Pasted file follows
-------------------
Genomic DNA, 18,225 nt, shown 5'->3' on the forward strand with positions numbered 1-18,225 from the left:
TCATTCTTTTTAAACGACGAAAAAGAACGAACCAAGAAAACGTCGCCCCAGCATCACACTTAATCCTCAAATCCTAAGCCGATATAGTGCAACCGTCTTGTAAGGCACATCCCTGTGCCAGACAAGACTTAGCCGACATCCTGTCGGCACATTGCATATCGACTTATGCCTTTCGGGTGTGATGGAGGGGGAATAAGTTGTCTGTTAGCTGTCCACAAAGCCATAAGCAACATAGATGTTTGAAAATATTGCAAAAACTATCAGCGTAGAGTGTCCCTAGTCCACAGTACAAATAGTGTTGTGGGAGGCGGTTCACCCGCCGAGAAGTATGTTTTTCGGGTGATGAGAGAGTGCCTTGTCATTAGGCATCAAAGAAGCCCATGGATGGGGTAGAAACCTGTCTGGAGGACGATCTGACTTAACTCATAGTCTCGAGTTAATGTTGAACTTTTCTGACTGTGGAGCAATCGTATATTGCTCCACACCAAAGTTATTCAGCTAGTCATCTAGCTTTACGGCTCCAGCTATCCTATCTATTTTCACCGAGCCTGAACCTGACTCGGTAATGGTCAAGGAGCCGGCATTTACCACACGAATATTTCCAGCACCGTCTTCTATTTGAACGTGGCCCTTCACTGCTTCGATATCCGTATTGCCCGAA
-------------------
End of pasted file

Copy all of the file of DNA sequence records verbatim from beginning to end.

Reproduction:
Genomic DNA, 18,225 nt, shown 5'->3' on the forward strand with positions numbered 1-18,225 from the left:
TCATTCTTTTTAAACGACGAAAAAGAACGAACCAAGAAAACGTCGCCCCAGCATCACACTTAATCCTCAAATCCTAAGCCGATATAGTGCAACCGTCTTGTAAGGCACATCCCTGTGCCAGACAAGACTTAGCCGACATCCTGTCGGCACATTGCATATCGACTTATGCCTTTCGGGTGTGATGGAGGGGGAATAAGTTGTCTGTTAGCTGTCCACAAAGCCATAAGCAACATAGATGTTTGAAAATATTGCAAAAACTATCAGCGTAGAGTGTCCCTAGTCCACAGTACAAATAGTGTTGTGGGAGGCGGTTCACCCGCCGAGAAGTATGTTTTTCGGGTGATGAGAGAGTGCCTTGTCATTAGGCATCAAAGAAGCCCATGGATGGGGTAGAAACCTGTCTGGAGGACGATCTGACTTAACTCATAGTCTCGAGTTAATGTTGAACTTTTCTGACTGTGGAGCAATCGTATATTGCTCCACACCAAAGTTATTCAGCTAGTCATCTAGCTTTACGGCTCCAGCTATCCTATCTATTTTCACCGAGCCTGAACCTGACTCGGTAATGGTCAAGGAGCCGGCATTTACCACACGAATATTTCCAGCACCGTCTTCTATTTGAACGTGGCCCTTCACTGCTTCGATATCCGTATTGCCCGAA